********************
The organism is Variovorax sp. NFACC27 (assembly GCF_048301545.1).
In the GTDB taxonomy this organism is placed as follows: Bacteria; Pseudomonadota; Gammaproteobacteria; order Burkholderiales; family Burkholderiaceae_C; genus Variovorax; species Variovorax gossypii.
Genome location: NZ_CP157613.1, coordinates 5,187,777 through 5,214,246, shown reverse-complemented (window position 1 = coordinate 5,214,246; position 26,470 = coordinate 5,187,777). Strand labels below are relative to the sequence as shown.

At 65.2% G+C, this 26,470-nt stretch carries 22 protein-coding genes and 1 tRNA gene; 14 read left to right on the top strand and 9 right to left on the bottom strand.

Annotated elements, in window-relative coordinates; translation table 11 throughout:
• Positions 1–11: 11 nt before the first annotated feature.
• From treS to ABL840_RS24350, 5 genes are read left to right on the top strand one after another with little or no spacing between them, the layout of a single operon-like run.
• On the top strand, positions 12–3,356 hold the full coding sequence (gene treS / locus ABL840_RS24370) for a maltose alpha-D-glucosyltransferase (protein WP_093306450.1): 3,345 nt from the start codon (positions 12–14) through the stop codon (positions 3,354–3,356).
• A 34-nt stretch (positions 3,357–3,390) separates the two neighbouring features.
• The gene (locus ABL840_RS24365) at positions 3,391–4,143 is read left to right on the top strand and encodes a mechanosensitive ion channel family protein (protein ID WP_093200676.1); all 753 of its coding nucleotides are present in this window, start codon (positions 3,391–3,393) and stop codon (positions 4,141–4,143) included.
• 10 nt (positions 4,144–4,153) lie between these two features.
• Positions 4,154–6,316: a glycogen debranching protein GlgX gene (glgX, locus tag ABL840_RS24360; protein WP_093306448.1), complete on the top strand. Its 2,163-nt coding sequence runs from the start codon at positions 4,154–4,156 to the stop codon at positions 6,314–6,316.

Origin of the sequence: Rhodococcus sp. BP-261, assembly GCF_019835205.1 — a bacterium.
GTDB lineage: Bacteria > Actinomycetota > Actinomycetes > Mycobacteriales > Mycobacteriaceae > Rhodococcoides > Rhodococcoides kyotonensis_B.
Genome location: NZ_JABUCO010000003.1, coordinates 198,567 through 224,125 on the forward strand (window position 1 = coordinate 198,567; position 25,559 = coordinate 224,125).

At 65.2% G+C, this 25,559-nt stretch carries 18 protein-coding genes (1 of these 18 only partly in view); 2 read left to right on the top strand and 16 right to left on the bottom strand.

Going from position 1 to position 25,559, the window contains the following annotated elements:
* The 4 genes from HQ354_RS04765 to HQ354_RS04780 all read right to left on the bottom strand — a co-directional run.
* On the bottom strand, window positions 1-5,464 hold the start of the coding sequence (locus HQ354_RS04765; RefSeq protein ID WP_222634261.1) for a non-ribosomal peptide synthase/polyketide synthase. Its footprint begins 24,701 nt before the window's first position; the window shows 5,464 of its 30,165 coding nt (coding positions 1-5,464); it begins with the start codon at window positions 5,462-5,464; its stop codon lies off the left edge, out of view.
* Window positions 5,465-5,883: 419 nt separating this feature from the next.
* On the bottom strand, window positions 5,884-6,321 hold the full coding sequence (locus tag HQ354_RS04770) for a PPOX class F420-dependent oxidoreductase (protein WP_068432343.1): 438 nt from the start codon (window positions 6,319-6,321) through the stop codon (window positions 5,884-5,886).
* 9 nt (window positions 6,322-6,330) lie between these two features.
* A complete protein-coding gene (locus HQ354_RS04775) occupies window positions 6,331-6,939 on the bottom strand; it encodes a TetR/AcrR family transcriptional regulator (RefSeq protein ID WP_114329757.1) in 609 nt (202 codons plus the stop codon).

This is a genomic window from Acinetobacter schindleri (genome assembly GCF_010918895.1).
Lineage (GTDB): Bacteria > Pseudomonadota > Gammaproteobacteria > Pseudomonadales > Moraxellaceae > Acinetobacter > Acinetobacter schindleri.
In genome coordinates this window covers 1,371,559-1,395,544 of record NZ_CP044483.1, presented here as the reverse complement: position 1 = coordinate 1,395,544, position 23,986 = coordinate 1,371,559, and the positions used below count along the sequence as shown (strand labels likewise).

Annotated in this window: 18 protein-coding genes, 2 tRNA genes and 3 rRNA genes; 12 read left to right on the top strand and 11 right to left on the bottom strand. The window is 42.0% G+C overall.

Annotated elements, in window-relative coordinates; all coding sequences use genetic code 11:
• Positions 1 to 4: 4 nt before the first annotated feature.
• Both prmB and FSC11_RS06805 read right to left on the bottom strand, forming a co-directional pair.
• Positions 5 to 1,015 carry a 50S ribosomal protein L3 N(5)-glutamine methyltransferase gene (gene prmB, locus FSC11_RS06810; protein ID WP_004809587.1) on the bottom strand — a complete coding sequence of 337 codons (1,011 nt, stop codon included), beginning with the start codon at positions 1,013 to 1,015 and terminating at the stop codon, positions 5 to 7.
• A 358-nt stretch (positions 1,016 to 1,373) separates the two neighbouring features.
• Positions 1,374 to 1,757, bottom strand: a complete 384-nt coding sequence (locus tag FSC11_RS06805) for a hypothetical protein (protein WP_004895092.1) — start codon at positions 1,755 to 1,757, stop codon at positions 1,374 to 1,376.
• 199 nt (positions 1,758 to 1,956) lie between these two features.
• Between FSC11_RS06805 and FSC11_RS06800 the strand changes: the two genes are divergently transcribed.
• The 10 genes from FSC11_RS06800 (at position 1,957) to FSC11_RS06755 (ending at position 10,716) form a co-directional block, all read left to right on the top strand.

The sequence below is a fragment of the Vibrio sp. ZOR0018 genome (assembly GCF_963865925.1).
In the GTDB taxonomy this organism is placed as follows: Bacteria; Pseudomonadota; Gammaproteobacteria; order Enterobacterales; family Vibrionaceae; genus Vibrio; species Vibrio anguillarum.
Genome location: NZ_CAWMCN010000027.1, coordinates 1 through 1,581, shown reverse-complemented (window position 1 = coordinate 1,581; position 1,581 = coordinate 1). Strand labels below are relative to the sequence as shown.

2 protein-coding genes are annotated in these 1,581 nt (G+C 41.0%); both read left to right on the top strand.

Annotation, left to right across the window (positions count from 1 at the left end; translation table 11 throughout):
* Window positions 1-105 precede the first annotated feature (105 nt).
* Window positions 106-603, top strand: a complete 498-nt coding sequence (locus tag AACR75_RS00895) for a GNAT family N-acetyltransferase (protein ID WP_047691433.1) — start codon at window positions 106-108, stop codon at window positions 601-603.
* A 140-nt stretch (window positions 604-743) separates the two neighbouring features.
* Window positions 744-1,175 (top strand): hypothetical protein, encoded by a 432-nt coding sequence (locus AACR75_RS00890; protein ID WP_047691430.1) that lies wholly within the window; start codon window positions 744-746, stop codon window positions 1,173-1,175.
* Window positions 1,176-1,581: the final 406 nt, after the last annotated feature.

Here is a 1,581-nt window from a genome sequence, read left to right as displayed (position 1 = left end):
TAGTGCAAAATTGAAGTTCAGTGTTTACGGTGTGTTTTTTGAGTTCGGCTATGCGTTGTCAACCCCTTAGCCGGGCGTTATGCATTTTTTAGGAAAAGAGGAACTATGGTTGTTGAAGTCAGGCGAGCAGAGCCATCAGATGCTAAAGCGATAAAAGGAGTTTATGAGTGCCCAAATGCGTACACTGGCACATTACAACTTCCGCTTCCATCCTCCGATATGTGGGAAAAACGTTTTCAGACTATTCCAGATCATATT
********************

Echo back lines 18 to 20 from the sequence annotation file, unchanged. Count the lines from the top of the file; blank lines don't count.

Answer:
* The 4 genes from HQ354_RS04765 to HQ354_RS04780 all read right to left on the bottom strand — a co-directional run.
* On the bottom strand, window positions 1-5,464 hold the start of the coding sequence (locus HQ354_RS04765; RefSeq protein ID WP_222634261.1) for a non-ribosomal peptide synthase/polyketide synthase. Its footprint begins 24,701 nt before the window's first position; the window shows 5,464 of its 30,165 coding nt (coding positions 1-5,464); it begins with the start codon at window positions 5,462-5,464; its stop codon lies off the left edge, out of view.
* Window positions 5,465-5,883: 419 nt separating this feature from the next.